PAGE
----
Additional Information (Assessment) Coursework is used to assess progress in, and understanding of, the practice of developing virtual environments, and allows students to develop and apply knowledge and skills across the duration of the course as the focus shifts from generating assets to structuring interactions. Practical work is accompanied by a written reflective critique informed by design theory and practice.

Submission 1: gameEngine pieces
For this submission you will prepare a game engine piece/system that can be performed alongside other game engine pieces either simultaneously or in sequence. All sound assets should be generated and designed by you, not from 3rd party libraries or the internet. If you need to break this rule, please explain clearly why and give reference for the origin of the sounds you chose. (40%)

Submission 2: gameEngine Worlds
Computer game sound design constructed in audio middleware tools as Wwise, FMOD or other computer-games audio environment, implemented in the Unity Game Engine or similar technology using non-linear approaches and scripting languages (60%)

Feedback Formal feedback will be provided as part of the assessment of both submissions. The feedback for the first submission will be provided in good time to be of use for continuing work. Further formative feedback will be available through crit and studio sessions, and through preview and presentation sessions of work-in-progress.
No Exam Information
Learning Outcomes
On completion of this course, the student will be able to:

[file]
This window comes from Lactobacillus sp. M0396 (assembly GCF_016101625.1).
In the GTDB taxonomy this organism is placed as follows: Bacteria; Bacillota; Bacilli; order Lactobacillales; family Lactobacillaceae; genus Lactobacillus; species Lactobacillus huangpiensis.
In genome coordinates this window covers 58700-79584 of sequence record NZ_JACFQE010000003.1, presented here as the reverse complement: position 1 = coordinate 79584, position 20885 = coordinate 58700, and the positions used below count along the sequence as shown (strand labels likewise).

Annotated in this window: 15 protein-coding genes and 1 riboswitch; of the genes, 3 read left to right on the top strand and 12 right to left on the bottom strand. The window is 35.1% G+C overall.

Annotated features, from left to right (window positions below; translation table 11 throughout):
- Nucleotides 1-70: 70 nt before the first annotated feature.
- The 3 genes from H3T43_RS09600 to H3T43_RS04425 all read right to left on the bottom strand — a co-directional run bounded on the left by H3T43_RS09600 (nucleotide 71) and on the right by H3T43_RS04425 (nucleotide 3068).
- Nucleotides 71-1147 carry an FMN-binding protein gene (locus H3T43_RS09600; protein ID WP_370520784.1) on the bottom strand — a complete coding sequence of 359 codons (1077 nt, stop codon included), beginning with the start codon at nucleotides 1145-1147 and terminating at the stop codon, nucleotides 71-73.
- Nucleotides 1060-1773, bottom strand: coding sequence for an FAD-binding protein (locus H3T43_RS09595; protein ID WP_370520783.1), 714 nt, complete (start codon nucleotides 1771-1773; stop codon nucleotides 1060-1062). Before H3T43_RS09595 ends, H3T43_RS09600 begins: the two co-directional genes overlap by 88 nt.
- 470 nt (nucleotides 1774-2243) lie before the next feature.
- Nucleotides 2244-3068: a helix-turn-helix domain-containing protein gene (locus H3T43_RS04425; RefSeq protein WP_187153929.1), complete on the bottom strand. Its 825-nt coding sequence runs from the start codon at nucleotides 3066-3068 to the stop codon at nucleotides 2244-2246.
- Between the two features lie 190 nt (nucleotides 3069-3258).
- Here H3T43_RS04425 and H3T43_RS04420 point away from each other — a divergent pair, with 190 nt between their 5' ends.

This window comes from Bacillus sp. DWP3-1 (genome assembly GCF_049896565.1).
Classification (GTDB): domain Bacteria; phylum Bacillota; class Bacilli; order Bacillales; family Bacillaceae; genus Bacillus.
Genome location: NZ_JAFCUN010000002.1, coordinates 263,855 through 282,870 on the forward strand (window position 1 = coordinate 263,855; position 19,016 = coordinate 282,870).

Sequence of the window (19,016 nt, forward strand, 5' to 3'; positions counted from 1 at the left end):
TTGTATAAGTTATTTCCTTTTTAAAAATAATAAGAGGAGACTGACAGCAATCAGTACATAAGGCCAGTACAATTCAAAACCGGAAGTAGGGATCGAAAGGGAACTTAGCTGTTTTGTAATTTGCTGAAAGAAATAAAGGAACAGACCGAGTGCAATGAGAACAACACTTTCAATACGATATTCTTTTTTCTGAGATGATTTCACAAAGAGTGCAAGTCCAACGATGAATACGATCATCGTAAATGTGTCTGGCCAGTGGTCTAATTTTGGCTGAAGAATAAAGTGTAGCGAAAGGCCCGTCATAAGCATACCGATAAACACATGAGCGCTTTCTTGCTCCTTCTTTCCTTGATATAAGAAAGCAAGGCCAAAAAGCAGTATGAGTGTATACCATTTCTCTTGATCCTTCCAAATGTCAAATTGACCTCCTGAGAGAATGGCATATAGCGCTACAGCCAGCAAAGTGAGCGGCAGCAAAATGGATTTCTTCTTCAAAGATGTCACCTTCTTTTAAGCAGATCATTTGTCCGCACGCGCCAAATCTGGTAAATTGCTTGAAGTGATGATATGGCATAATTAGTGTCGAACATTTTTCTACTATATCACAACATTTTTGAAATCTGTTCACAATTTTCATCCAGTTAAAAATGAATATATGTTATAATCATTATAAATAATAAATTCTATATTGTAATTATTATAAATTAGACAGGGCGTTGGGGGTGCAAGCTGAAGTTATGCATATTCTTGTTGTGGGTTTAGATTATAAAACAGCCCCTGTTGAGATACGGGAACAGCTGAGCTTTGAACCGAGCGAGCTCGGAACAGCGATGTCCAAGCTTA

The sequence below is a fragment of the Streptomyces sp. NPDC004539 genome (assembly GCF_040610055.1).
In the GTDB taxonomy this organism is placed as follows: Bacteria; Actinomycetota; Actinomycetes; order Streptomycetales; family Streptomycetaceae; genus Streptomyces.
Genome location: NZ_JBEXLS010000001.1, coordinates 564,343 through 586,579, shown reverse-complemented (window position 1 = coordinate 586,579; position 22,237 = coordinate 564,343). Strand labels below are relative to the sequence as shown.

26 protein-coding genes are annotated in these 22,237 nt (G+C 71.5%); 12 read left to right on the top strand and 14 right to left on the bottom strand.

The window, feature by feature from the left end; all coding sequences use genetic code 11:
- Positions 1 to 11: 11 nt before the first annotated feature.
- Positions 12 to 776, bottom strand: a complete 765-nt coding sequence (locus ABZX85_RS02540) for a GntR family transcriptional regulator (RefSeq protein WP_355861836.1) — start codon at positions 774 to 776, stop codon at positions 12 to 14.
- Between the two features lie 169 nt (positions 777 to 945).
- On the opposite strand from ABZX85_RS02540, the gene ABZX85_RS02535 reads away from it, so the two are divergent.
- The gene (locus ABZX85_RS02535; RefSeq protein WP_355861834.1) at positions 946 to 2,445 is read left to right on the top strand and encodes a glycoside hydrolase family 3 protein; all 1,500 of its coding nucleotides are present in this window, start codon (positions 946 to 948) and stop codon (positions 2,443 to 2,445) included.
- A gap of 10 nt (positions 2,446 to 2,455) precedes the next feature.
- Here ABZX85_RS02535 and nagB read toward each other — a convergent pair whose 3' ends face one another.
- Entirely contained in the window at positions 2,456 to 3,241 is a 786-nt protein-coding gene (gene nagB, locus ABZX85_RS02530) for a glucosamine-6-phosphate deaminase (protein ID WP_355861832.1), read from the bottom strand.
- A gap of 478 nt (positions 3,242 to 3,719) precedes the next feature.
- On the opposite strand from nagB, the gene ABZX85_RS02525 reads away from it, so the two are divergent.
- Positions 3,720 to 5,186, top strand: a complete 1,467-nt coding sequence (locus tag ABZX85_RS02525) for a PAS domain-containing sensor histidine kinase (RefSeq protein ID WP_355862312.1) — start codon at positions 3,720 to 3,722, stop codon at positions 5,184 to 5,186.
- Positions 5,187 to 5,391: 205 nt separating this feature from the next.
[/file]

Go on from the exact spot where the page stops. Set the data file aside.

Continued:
1. Acquire skills in programming and designing interactive sound environments.
  2. Understand technologies used in complex computer games environments.
  3. Translate adventurous design ideas into a plausible presentation.
  4. Critically understand aesthetic and technical issues around interactivity
Reading List
1. Rob Bridgett, From the Shadows of Film Sound, Cinematic Production & Creative Process in Video Game Audio, Collected Publications 2000-2010 (, 2010),
2. Karen Collins, Game Sound: An Introduction to the History, Theory, and Practice of Video Game Music and Sound Design (Cambridge, Mass: MIT Press, 2008).
3. From Pac-Man to Pop Music: Interactive Audio in Games and New Media, Ashgate popular and folk music series (Aldershot: Ashgate, 2008).
4. Jens Blauert, Spatial Hearing: The Psychophysics of Human Sound Localization, Rev. ed. (Cambridge, Mass: MIT Press, 1997).
Additional Information
Course URL
Graduate Attributes and Skills Non-linear sound design, interaction design.
Additional Class Delivery Information Tuesday afternoon 2pm-4pm (occasional tutorials, 11am Wednesday mornings, to be advised).

Most lectures and tutorials will take place in the Graduate School Sound Lab, School of Arts Culture and Environment, Alison House, 12 Nicolson Square, Edinburgh, EH8 9DF.

Students advance through a series of lectures, demonstrations, practical project work, exercises and critique in a group context. Full attendance and punctual arrival is expected of all students whether auditing the course or taking it for credit.
KeywordsComputer Games Sound Design,Non-linear sonic structures,audio programming,interactive sound desig
Course organiserDr Julian Rawlinson
Tel: (0131 6)51 4336
Course secretaryDr Ellen Jeffrey
Tel: (0131 6)50 2430